Sweetspot founder taps Blammo to launch online retail venture
March 21, 2011 | Chris Powell | Comments
Joanna Track is hoping to find the next sweet spot in Canadian retail.
The founder of influential trend-spotting blog Sweetspot.ca said the objective with her latest start-up, online fashion retailer Dealuxe, is to “disrupt” Canada’s online retail landscape.
The first step in blowing up the existing model came Friday when Dealuxe announced that it had hired Toronto agency Blammo (formerly GJP Advertising) as its agency of record.
“I’ve been a huge admirer of [Blammo co-founder and chairman] Alan Gee for a very long time,” said Track. “I spent over 10 years in the advertising industry, mainly at Ogilvy, so his was a name and reputation that I always admired.
“When we came to launch Dealuxe and I knew what Blammo’s focus was, I thought they’d be a really great fit.”
“Knowing Joanna and the success she had with Sweetspot, I was keen to be involved in anything that she touched in the next iteration of her career,” said Gee, who was also asked to sit on Dealuxe’s advisory board. “Seeing the growth in online retail, and especially online fashion retail, that’s what excited me.”
Blammo is currently overseeing an online media buy and will play what Track described as a “big role” in the online retailer’s social media strategy. “They’ve been a huge asset in showing us all the possibilities, and then coming up with some really fun creative ideas on how we’re going to utilize them,” she said.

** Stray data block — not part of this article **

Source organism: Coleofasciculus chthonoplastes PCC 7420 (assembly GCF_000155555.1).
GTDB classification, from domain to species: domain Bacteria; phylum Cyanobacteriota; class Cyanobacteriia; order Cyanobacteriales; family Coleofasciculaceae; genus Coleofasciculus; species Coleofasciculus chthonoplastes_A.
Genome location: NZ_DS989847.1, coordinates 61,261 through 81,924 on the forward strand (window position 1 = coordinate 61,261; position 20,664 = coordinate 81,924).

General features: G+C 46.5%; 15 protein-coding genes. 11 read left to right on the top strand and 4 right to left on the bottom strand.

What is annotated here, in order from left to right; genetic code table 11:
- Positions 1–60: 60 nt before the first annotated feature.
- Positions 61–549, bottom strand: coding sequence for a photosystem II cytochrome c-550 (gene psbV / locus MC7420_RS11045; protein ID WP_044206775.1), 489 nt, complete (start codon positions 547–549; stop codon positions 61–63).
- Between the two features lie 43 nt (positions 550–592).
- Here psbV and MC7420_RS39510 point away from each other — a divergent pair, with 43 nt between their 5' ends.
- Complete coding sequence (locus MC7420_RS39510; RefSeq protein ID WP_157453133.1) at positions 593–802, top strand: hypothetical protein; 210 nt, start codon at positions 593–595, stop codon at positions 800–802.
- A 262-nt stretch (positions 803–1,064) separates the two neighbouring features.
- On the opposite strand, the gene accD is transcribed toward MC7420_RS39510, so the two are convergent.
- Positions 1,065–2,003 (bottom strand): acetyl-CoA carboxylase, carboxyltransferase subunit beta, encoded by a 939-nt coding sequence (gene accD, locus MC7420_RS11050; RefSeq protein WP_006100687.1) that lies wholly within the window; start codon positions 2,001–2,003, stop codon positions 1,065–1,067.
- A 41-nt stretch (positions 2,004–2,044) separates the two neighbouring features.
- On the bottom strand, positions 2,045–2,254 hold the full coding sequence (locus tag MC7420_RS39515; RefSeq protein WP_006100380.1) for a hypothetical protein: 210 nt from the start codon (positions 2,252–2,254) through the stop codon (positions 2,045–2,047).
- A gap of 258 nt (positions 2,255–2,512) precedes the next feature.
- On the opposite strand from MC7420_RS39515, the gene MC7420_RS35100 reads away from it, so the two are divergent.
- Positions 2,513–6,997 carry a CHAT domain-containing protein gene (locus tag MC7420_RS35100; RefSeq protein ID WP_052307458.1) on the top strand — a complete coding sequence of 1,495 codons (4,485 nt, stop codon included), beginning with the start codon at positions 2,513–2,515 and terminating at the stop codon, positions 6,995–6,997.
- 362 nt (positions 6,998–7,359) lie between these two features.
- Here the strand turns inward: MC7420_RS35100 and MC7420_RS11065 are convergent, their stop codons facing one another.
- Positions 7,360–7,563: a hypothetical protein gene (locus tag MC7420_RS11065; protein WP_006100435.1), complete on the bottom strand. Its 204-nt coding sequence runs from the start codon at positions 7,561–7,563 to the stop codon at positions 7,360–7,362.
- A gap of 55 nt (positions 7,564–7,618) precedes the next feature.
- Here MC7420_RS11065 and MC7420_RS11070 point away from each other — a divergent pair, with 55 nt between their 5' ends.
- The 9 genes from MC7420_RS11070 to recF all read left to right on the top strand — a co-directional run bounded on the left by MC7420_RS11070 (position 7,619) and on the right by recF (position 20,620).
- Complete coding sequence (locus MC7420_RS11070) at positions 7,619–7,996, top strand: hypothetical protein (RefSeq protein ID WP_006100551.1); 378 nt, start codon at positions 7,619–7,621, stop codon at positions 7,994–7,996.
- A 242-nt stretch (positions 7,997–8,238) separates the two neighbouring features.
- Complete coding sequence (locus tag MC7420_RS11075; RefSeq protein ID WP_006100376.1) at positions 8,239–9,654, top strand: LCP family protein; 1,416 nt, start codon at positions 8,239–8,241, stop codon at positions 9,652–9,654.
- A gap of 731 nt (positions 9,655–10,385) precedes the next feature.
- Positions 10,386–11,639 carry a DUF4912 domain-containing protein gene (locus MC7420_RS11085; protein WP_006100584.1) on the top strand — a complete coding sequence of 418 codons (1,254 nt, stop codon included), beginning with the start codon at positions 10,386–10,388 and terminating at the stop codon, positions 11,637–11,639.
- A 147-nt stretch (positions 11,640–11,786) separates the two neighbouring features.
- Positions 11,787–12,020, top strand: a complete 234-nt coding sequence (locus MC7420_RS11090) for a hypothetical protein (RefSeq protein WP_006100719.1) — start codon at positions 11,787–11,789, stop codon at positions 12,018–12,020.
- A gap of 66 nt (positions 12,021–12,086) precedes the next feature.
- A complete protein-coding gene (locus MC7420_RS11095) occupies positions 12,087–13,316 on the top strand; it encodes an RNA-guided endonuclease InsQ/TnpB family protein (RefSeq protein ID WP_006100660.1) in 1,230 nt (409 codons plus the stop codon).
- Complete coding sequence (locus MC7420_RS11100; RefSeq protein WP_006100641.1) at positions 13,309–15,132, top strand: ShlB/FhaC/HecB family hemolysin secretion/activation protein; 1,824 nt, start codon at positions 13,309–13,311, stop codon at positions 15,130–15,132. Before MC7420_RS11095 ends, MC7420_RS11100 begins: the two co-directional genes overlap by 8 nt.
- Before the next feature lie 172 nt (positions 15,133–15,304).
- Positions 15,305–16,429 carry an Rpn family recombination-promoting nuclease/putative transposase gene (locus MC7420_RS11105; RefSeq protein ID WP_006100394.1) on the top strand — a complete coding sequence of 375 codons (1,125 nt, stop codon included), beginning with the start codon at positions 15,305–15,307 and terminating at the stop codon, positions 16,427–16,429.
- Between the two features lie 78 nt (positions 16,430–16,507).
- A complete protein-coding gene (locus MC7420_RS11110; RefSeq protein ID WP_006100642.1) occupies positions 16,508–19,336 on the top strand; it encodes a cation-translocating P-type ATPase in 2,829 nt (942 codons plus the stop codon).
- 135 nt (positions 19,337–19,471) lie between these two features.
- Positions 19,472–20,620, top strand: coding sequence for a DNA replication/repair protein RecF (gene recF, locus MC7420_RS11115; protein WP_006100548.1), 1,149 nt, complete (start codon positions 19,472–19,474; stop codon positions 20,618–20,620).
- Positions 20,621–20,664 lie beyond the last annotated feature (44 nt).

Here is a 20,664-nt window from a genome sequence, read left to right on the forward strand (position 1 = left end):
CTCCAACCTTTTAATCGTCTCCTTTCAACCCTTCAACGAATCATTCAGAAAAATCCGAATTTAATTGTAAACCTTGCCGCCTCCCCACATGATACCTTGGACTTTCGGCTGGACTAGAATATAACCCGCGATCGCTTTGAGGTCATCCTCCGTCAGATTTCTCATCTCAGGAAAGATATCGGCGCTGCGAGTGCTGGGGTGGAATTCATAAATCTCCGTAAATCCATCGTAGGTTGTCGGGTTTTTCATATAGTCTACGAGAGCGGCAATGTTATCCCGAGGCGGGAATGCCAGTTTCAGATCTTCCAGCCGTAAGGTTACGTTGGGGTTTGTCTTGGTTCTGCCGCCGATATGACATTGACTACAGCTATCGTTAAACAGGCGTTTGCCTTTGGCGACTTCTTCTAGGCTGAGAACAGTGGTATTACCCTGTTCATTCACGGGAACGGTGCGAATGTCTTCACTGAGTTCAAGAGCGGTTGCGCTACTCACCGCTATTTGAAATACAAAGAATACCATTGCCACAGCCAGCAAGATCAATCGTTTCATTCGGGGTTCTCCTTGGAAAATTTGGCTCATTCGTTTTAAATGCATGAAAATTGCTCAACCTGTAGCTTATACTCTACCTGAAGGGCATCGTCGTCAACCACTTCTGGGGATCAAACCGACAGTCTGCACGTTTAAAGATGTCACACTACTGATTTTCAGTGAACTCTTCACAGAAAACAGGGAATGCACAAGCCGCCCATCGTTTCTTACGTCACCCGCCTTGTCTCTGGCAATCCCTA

The campaign is set to break April 4, slightly less than a month before Dealuxe’s May 2 launch.
Gee said Blammo’s work with Cougar Footwear has given the agency an “understanding of how social media improves and affects the way that women interact with fashion and retail brands.”
E-tailers, he said, have a much greater understanding than their bricks and mortar counterparts of how to deepen consumer relationships because they are in near-constant contact with their customers.
A self-described “start-up junkie” who launched Sweetspot.ca in 2004 (the site was subsequently acquired by Rogers Publishing), Track said she was drawn to online retail because of the dearth of Canadian players in the space.
“I love the idea of starting with a completely blank slate and figuring out what I’m going to turn it into,” she said. “There’s been a huge gap in the market for a purely Canadian online retailer, so my intention is to fill that gap and take a leading role.”
She described Dealuxe as a blend of the “flash sale” sites Gilt Group and Net-A-Porter.com, taking best practices from both.